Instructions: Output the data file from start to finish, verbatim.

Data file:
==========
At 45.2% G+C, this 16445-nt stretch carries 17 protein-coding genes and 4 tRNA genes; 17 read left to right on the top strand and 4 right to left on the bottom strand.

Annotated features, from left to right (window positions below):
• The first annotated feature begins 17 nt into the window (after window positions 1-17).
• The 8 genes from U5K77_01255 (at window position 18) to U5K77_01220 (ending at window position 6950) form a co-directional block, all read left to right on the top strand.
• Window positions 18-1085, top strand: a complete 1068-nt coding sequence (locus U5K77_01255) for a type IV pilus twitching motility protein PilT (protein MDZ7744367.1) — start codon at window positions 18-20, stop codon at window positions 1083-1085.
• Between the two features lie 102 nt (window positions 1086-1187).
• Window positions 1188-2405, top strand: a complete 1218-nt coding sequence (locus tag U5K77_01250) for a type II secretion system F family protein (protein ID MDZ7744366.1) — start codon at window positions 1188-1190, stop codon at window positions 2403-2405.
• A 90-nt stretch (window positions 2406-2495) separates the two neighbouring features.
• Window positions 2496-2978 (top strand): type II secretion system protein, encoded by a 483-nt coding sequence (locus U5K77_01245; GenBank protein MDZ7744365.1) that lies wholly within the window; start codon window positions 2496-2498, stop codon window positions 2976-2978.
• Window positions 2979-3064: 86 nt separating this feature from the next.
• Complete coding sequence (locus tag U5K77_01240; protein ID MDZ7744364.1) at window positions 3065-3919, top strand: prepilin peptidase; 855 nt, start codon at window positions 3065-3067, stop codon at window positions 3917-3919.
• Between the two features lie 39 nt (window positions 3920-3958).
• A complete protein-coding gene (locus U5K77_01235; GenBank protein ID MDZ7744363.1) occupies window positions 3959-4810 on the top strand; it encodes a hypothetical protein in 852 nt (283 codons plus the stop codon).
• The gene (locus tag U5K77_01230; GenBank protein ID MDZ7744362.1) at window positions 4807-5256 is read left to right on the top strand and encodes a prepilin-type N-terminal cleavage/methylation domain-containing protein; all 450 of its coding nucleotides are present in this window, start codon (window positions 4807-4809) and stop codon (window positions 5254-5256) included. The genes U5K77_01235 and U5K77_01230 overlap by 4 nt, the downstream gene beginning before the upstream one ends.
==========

At 45.2% G+C, this 16445-nt stretch carries 17 protein-coding genes and 4 tRNA genes; 17 read left to right on the top strand and 4 right to left on the bottom strand.

Annotated features, from left to right (window positions below):
• The first annotated feature begins 17 nt into the window (after window positions 1-17).
• The 8 genes from U5K77_01255 (at window position 18) to U5K77_01220 (ending at window position 6950) form a co-directional block, all read left to right on the top strand.
• Window positions 18-1085, top strand: a complete 1068-nt coding sequence (locus U5K77_01255) for a type IV pilus twitching motility protein PilT (protein MDZ7744367.1) — start codon at window positions 18-20, stop codon at window positions 1083-1085.
• Between the two features lie 102 nt (window positions 1086-1187).
• Window positions 1188-2405, top strand: a complete 1218-nt coding sequence (locus tag U5K77_01250) for a type II secretion system F family protein (protein ID MDZ7744366.1) — start codon at window positions 1188-1190, stop codon at window positions 2403-2405.
• A 90-nt stretch (window positions 2406-2495) separates the two neighbouring features.
• Window positions 2496-2978 (top strand): type II secretion system protein, encoded by a 483-nt coding sequence (locus U5K77_01245; GenBank protein MDZ7744365.1) that lies wholly within the window; start codon window positions 2496-2498, stop codon window positions 2976-2978.
• Window positions 2979-3064: 86 nt separating this feature from the next.
• Complete coding sequence (locus tag U5K77_01240; protein ID MDZ7744364.1) at window positions 3065-3919, top strand: prepilin peptidase; 855 nt, start codon at window positions 3065-3067, stop codon at window positions 3917-3919.
• Between the two features lie 39 nt (window positions 3920-3958).
• A complete protein-coding gene (locus U5K77_01235; GenBank protein ID MDZ7744363.1) occupies window positions 3959-4810 on the top strand; it encodes a hypothetical protein in 852 nt (283 codons plus the stop codon).
• The gene (locus tag U5K77_01230; GenBank protein ID MDZ7744362.1) at window positions 4807-5256 is read left to right on the top strand and encodes a prepilin-type N-terminal cleavage/methylation domain-containing protein; all 450 of its coding nucleotides are present in this window, start codon (window positions 4807-4809) and stop codon (window positions 5254-5256) included. The genes U5K77_01235 and U5K77_01230 overlap by 4 nt, the downstream gene beginning before the upstream one ends.